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I don't see the second, third and fourth equalities in your argument. Could you detail them? Thanks a lot! – Mark_Hoffman May 8 '13 at 19:08
@Mark_Hoffman I have to run to class right now but I will expand on this later. Basically, the second equality comes from $$|e^{ix/2} - e^{-ix/2}| = |e^{ix/2}(1-e^{-ix})| = |e^{ix/2}||1-e^{-ix}| = |1-e^{-ix}|.$$ The third inequality comes from $\log{z} = \log{|z|} + i\operatorname{arg}(z)$. The fourth equality comes from the Taylor series expansion of the logarithm: $$\log(1-z) = -\sum_{n\geq 1}\frac{z^n}{n}$$ for $|z|<1$. This expansion is actually valid for $|z| =1$ as long as $z\not = 1$; this can be justified by an elementary theorem of Abel. – Nick Strehlke May 8 '13 at 19:15
I think I understand it now. Thank you very much, Nick :) – Mark_Hoffman May 8 '13 at 21:31
Just one thing: How exactly do you justify that the expansion is valid for $|z|=1$?. I can't see that clearly. – Mark_Hoffman May 9 '13 at 13:18
@Mark_Hoffman I've gone ahead and filled in all of the details; please do let me know if anything is unclear. – Nick Strehlke May 10 '13 at 1:29

Rather large hint: $$ \begin{align} -\int_{-\pi}^\pi\log|2\sin(x/2)|\cos(nx)\,\mathrm{d}x &=-\int_{-\pi}^\pi\log|\sin(x/2)|\cos(nx)\,\mathrm{d}x\\ &=-\frac1n\int_{-\pi}^\pi\log|\sin(x/2)|\,\mathrm{d}\sin(nx)\\ &=-\frac1n\int_{-\pi/2}^{\pi/2}\log|\sin(x)|\,\mathrm{d}\sin(2nx)\\ &=\frac1n\int_{-\pi/2}^{\pi/2}\sin(2nx)\,\mathrm{d}\log|\sin(x)|\\ &=\frac1n\int_{-\pi/2}^{\pi/2}\frac{\sin(2nx)}{\sin(x)}\,\mathrm{d}\sin(x)\\ &=\frac1n\int_{-\pi/2}^{\pi/2}\sum_{k=1}^n2\cos((2k-1)x)\cos(x)\,\mathrm{d}x\\ &=\frac1n\int_{-\pi/2}^{\pi/2}\sum_{k=1}^n\big(\cos((2k-2)x)+\cos(2kx)\big)\,\mathrm{d}x\\ &=\frac\pi n \end{align} $$ The case $\boldsymbol{n=0}$:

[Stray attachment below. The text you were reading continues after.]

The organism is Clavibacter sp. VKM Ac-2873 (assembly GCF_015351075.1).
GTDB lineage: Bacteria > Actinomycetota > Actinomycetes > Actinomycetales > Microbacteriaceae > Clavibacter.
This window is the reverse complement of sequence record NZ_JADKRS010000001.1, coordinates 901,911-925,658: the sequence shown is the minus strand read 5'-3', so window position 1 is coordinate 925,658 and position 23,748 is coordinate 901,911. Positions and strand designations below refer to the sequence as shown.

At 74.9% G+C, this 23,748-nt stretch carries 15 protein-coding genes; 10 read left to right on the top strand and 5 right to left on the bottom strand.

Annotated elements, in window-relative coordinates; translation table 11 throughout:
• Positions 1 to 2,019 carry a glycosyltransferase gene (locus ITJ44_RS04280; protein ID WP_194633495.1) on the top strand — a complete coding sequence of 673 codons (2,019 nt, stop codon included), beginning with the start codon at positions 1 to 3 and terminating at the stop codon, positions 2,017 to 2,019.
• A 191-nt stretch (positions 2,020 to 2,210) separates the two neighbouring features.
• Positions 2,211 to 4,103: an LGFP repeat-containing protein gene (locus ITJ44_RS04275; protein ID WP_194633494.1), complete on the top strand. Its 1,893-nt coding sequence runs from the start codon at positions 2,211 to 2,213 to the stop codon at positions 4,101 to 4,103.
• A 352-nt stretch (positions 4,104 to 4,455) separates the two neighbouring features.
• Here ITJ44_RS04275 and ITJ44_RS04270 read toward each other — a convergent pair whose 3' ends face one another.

In this answer, I show that $$ \int_0^\pi\log(\sin(x))\,\mathrm{d}x=-\pi\log(2) $$ thus, $$ \begin{align} -\int_{-\pi}^\pi\log|2\sin(x/2)|\,\mathrm{d}x &=-2\int_{-\pi/2}^{\pi/2}\log|2\sin(x)|\,\mathrm{d}x\\ &=-2\pi\log(2)-2\int_0^\pi\log(\sin(x))\,\mathrm{d}x\\[6pt] &=0 \end{align} $$

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Thanks, @robjohn. About the proof that $\int_0^\pi\log(\sin(x))\,\mathrm{d}x=-\pi\log(2)$, i don't get the last step, where you say that $\int_0^{\frac{\pi}{2}}\log(\sin(x))+\log(\cos(x))=2\int_0^{\frac{\pi}{2}}\log(s‌​in(x))\,\mathrm{d}x$ – Mark_Hoffman May 8 '13 at 21:22
Ok, I think it's because $\sin$ and $\cos$ "take the same values" on $[0,\frac{\pi}{2}]$, so the integral remains the same,isn't it? – Mark_Hoffman May 8 '13 at 21:29
@Mark_Hoffman: Just use the substitution $x=\frac\pi2-u$ – robjohn May 8 '13 at 21:35